MPs doubt wisdom of air-control sale

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Indy Politics
The planned privatisation of air-traffic control suffered a setback yesterday when a Commons committee doubted its necessity and questioned the safety implications.

A report by the Commons Transport Committee suggested the Government should consider converting National Air Traffic Services (NATS) into a profit-making public-sector company rather than selling it off. The MPs suggested that the Government had not properly considered this type of "corporatisation", which had been successful in New Zealand.

At the launch of the report, the committee chairman, Paul Channon, Conservative MP for Southend West, said the main argument adduced by supporters of privatisation was concern over whether the Government would continue to allow the £100m annual investment needed for air traffic control. Mr Channon said: "The budget of the Department of Transport is over £4.5bn. The amount needed for air-traffic control investment is very small in relation to that and surely could always be found."

The committee questioned the proposed safety regime under privatisation. It said the Government "must be certain that any changes it proposes ... ensure that NATS' present high standards of safety are maintained or improved".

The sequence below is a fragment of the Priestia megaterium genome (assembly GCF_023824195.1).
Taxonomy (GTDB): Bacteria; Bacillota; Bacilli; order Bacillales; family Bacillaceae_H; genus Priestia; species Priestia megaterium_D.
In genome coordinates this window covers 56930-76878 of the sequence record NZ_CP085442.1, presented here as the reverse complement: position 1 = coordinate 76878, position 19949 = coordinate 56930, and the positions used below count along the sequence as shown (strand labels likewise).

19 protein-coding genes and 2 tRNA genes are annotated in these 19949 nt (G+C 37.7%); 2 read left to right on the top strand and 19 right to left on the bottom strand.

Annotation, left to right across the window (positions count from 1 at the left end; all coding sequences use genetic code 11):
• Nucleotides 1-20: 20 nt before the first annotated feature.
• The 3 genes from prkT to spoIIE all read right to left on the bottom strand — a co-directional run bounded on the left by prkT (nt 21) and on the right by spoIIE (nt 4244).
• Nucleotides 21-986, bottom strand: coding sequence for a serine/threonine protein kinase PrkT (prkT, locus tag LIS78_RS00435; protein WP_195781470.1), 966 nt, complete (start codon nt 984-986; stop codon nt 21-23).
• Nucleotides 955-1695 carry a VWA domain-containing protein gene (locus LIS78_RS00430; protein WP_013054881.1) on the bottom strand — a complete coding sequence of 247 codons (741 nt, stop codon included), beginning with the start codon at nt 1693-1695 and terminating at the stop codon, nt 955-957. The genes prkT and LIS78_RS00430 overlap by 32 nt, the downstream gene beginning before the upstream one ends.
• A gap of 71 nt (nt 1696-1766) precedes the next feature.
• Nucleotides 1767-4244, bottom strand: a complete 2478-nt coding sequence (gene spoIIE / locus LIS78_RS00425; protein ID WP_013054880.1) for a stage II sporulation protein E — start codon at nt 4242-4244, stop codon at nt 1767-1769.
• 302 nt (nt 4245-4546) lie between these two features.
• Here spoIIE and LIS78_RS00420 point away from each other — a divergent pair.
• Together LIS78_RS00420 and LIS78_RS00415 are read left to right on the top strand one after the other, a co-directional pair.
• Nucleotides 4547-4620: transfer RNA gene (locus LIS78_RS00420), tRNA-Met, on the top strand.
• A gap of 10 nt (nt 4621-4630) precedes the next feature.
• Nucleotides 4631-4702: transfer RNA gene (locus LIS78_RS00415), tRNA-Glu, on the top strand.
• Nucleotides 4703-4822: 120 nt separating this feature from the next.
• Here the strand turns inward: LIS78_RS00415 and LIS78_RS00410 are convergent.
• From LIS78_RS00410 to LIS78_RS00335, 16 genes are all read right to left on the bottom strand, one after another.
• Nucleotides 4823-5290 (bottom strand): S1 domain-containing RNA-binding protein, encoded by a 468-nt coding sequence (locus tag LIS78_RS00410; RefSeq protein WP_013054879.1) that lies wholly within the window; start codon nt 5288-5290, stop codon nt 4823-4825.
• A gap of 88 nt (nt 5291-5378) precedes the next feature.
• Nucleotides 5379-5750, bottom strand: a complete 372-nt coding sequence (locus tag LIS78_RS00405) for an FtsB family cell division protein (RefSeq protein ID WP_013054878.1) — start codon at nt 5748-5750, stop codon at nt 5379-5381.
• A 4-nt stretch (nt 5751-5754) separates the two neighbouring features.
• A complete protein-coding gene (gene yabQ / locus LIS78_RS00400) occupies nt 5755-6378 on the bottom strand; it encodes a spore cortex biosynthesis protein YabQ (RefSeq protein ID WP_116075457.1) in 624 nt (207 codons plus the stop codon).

NATS is part of the Civil Aviation Authority, which has a safety regulation group to oversee air-traffic control. The committee said it was "uncomfortable" with the proposal that this safety group stay within the CAA under privatisation and recommended that if Government plans proceed, the safety group's work should be transferred to a separate body.

The MPs also said the case "had not been made" for the suggestion to sell off separately the northern and southern parts of NATS services.

The MPs criticised the period of consultation, saying six weeks was "simply not long enough" for people to give their views fully. The Government hoped to legislate for the sell-off in the current parliamentary programme but was delayed by widespread opposition.